For years now, analysts have predicted that America’s changing demographics — most notably, the declining white population share and the rising Hispanic share — would usher in a permanent Democratic majority. Over the long term, demographic trends do indeed pose a sizable challenge to Republicans. But the 2020 election reminds us that political sympathies and party identification are not set in stone.

While we should treat this year’s exit polls with caution, it appears that Donald Trump won around 47 percent of Hispanic voters in Florida, up from 35 percent in 2016, and roughly 41 percent in Texas, up from 34 percent. Even in Nevada, a state that Trump lost, he increased his share of the Hispanic vote from 29 percent to 35 percent.

Cuban Americans in the Miami area have long been famous for their Republican leanings, so the outcome in Florida should not have shocked anyone, especially given Cubans’ aversion to the “democratic socialism” espoused by Bernie Sanders, Alexandria Ocasio-Cortez, and other progressives.

However, the outcome in the heavily Mexican-American Rio Grande Valley of South Texas really was shocking. Take Starr County, which borders the Mexican state of Tamaulipas. At 96 percent, it has the highest Hispanic population share of any county in America. In 2016, Hillary Clinton won Starr County by 60 points. In 2020, Joe Biden won it by only 5 points. This represented “the largest swing to Mr. Trump of any county in the U.S.,” writes Wall Street Journal correspondent Elizabeth Findell.

We also saw a major swing in next-door Zapata County, which is 95 percent Hispanic. After backing Hillary by 33 points in 2016, Zapata went for Trump by more than 5 points in 2020.

How did that happen?

Findell stresses economic concerns, primarily over COVID-19 lockdowns and jobs in the oil industry, a crucial source of local employment. She also notes that, “aside from Mexican heritage and Spanish surnames,” the Rio Grande Valley shares key demographic similarities with white rural areas.

“Many South Texans live in communities with lower-income and lower-education rates. In Starr County, just over half of its 65,600 residents graduated high school, and the unemployment rate of 18.5% is the highest in Texas. The region is ethnically homogenous, rural in parts, deeply religious, intensely patriotic, socially conservative and hurting economically.”

Beyond the presidential vote, Hispanics also helped Republicans defy the prognosticators and gain seats in the House of Representatives.

“The races where Republicans most vastly outperformed everyone’s priors were heavily Hispanic districts that swung enormously to Trump,” writes Dave Wasserman of the Cook Political Report. “These include both GOP pickups in Miami (Carlos Gimenez in FL-26 and Maria Elvira Salazar in FL-27) as well as Republican Tony Gonzales’s hold of Rep. Will Hurd’s open TX-23. Amazingly, Republicans didn’t lose a single seat in Texas.”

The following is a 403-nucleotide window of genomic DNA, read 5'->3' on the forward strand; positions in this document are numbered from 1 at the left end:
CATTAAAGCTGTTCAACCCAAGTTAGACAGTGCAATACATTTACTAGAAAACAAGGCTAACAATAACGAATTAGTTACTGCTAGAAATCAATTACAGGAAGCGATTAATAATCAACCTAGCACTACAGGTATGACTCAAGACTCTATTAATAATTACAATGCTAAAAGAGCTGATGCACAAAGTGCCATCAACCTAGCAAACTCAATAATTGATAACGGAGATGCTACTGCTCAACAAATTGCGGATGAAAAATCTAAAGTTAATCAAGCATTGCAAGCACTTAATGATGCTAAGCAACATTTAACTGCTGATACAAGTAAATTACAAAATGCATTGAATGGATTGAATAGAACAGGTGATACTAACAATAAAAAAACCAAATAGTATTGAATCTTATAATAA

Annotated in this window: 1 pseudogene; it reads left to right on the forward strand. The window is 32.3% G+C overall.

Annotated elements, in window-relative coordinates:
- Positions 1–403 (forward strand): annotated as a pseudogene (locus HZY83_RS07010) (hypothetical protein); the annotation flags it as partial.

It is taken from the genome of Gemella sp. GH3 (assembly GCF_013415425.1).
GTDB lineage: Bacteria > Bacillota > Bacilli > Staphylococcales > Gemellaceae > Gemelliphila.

What about Trump’s stance on immigration? Why didn’t that repel more Hispanic voters, as Democrats thought it would?

Two reasons. First, many Hispanics probably decided that other issues were equally or more important. Second, most Hispanics do not support open borders or attacks on U.S. law enforcement. Just ask Rep. Vicente Gonzalez, a South Texas Democrat who won his district (TX-15) by 21 points in 2018 but then squeaked to victory by only 3 points in 2020.

“Defund police, open borders, socialism — it’s killing us,” Gonzalez tells the New York Times. “I had to fight to explain all that.”

Indeed, while journalists often portray Hispanics as overwhelmingly in favor of lax immigration policies, the truth is far more complicated.

Consider a Pew Research Center survey conducted in December 2019. The survey found that 83 percent of Hispanics believe it is very or somewhat important to create a way for illegal immigrants in the U.S. to achieve legal status. No surprise there.

Yet the survey also found that 76 percent of Hispanics feel it is very or somewhat important to improve U.S. border security, and 66 percent say it is very or somewhat important to increase security along the U.S.-Mexico border in particular to reduce illegal crossings.

Moreover, a clear majority of Hispanics — 56 percent — told Pew that the U.S. does not have a responsibility to take in asylum seekers arriving at the southwest border from El Salvador, Guatemala, and Honduras.

In addition, the survey showed that nearly half (48 percent) of U.S.-born Hispanics believe it is very or somewhat important to increase deportations of illegal immigrants.

Thus, moving radically leftward on immigration, as the Democrats have done, will actually turn off significant numbers of Hispanic voters.

One final point, on education levels: As of 2019, only about 19 percent of Hispanics age 25 and older had a bachelor’s degree or higher, compared with 36 percent of all U.S. adults in that cohort, according to federal data. Writing in Tablet, University of Texas professor Michael Lind observes that education, culture, and politics are increasingly intertwined — and “it appears that longer-resident and second-generation Hispanics without college educations are assimilating to the norms and culture of non-college-educated working class whites in their regions.”

Bottom line: Demography is not always electoral destiny. Joe Biden may be the projected presidential winner, but the GOP should feel encouraged by its better-than-expected performance among Hispanics. Whether these gains will prove durable remains to be seen.